Paul Liebrandt’s Lessons Over Lièvre à La Royale
The highly acclaimed chef of Corton fame demonstrates a couture take on a classic French dish while sharing culinary career advice with ICE students.
“I decided to do this preparation today because no one does it,” Chef Paul Liebrandt explains as he presents the unfamiliar, dark red and black carcass of a wild Scottish hare to students. “When you taste this hare, you will understand — there’s no going back. It’s very strong.”
Lièvre à La Royale, or hare royal, dates back to the 1600s in France and was worthy of royalty by 1775, when Parisian Chef Antoine Carême made the recipe infamous. The disc of braised wild hare stuffed with foie gras and pork topped with blood-wine sauce has the mad-scientist feel that Chef Paul channeled when he disrupted New York’s food scene early on in his 27-year career.
Indeed, no student in the room has tried the historic dish when Chef Paul presents it at his November iteration of our Elite Chef Series. He reviews each part of the hare with the audience, noting that the liver, kidneys and heart have always been used out of respect for the animal.
Chef Paul marinates the bones and legs, and brines the loin, which has the most flavor from muscle and fat. He cooks the hare sous vide rather than the traditional braising to get the natural taste of the meat with a modern approach.
His acquired skills come into play for the farce (stuffing of pork butt, brioche, garlic confit and thyme) with which Chef Paul emphasizes the precision that goes into proper mixing and rolling. “We have a lot of ingredients and a lot of techniques, but for certain things you can only learn by working in a kitchen from someone who learned and passes it down,” he explains. “It takes years and years to build muscle memory. You can’t just butcher a hare, you have to learn where to cut, the proper temperature, how to mix. The amount of pressure when you roll the ballotine — you have to do 1,000 times to learn.”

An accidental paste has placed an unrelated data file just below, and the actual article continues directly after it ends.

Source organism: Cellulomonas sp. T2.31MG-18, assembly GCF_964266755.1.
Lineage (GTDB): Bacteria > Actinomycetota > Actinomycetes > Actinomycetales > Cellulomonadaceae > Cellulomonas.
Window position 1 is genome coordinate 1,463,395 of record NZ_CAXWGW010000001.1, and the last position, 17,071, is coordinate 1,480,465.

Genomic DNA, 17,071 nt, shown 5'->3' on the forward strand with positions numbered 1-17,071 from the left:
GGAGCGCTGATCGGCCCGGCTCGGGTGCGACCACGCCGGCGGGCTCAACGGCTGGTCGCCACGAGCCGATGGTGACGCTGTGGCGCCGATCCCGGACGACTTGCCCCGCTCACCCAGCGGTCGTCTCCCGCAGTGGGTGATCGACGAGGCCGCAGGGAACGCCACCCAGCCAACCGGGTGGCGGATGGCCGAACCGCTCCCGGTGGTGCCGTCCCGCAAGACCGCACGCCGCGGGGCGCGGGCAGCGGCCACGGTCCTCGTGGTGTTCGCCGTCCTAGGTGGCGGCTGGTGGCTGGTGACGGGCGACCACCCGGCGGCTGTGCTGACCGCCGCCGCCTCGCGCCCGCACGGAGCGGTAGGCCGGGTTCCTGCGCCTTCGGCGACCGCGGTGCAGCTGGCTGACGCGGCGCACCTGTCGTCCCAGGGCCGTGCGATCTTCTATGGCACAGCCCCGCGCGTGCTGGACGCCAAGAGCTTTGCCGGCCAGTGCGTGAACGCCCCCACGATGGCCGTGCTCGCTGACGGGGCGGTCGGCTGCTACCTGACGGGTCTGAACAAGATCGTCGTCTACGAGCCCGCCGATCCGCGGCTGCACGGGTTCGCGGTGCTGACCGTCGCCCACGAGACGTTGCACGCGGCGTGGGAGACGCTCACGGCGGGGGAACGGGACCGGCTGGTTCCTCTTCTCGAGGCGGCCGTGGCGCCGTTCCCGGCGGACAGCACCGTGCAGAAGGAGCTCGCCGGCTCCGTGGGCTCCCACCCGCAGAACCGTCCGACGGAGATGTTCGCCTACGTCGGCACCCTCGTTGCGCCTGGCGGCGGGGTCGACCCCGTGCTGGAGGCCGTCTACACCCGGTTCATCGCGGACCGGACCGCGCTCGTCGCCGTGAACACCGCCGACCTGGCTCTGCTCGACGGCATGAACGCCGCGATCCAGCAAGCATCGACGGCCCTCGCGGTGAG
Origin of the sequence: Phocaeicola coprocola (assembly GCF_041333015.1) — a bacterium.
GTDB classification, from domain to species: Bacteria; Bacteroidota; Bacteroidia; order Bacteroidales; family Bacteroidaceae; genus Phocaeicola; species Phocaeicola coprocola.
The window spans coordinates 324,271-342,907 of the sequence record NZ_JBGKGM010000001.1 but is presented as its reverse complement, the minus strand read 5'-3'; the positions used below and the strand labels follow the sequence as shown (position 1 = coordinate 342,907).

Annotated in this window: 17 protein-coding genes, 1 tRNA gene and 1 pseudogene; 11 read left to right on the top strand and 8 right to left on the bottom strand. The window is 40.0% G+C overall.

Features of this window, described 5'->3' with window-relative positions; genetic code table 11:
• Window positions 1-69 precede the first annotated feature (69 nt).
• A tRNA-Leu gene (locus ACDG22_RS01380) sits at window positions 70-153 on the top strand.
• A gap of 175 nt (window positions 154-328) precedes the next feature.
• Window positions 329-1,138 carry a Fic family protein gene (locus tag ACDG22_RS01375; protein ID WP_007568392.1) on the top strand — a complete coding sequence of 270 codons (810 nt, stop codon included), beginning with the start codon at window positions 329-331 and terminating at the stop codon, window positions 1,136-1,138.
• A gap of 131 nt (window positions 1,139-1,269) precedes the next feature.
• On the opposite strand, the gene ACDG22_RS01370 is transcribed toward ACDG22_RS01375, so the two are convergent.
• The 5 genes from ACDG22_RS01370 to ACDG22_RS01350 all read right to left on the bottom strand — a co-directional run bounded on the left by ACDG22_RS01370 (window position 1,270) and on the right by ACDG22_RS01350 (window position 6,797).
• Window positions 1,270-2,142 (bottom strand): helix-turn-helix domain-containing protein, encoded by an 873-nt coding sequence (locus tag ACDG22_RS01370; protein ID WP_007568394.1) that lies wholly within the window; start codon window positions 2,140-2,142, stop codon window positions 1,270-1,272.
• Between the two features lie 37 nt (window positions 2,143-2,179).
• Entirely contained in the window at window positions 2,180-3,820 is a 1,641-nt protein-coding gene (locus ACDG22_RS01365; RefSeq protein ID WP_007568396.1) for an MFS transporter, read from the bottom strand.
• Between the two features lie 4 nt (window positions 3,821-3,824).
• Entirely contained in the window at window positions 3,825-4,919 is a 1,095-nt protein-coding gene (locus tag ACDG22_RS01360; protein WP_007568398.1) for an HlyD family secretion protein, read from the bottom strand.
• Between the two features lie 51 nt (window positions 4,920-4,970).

As he encases the loin, farce in crépinette (or caul fat, the membrane from an animal’s organs), mesmerizing attendees with the all-but-forgotten technique, Chef Paul is as thoughtful as he is methodical, relaying the reasoning for each step in the recipe: Natural and wild ingredients are best; thyme is used because it grows in the Scottish Highlands and hares nest in it; the Maldon sea salt comes from the U.K.; the outside of cinnamon trees is preferable to the core because of its distinct aroma; Activa binds the hare and farce.
He instills practical tips for fundamental cooking: Keep everything ice cold when working with fats; beware of vacuum sealing pulling your fillings out of place; always test temperature and seasoning as you go. And as he advises that the chef’s duty is to give diners a memory, “something they can think about at night,” he imparts unforgettable guidance to the next generation of chefs:
- Be patient, focused and realistic. Cooking is a long process.
- Cuisine and culture change, it’s very important to learn your craft.
- You have to eat. Food is truly universal. You have to remember how much you can reach out and really touch people.
- The mentality is more than the approach. What you want to do for other people, not yourself, is what it’s all about. It’s a business but that’s what makes it a business. It’s real: You have to believe in it and you can’t train for that.
- Cooking is a hard profession. You have to live it, feel it and persist, otherwise it will eat you alive. You might be passionate, but you have to really know it. And you have to do it for more than a job. If I’m not doing it, I’m lost. It’s not the act of cooking, it’s making people happy. You learn that as you get older.
After nearly three hours of careful preparation and plating, the entire room experiences the aggressive flavor that Chef Paul described: rich meat, black truffle, and wine, port and chocolate sauce thickened with blood, but there’s a delicacy and balance from the intentionality of his preparation. The taste is as strong as was promised, but it’s pleasing and purposeful, and we are bound to remember it beyond tonight.
“There’s a story behind the dish: It’s meaningful. It’s not just game on a plate,” Chef Paul emphasizes. “This dish dates back hundreds and hundreds of years, and you’ve never seen it. I’m passing it on and hopefully you will one day.”
Experience our next Elite Chef Series demo.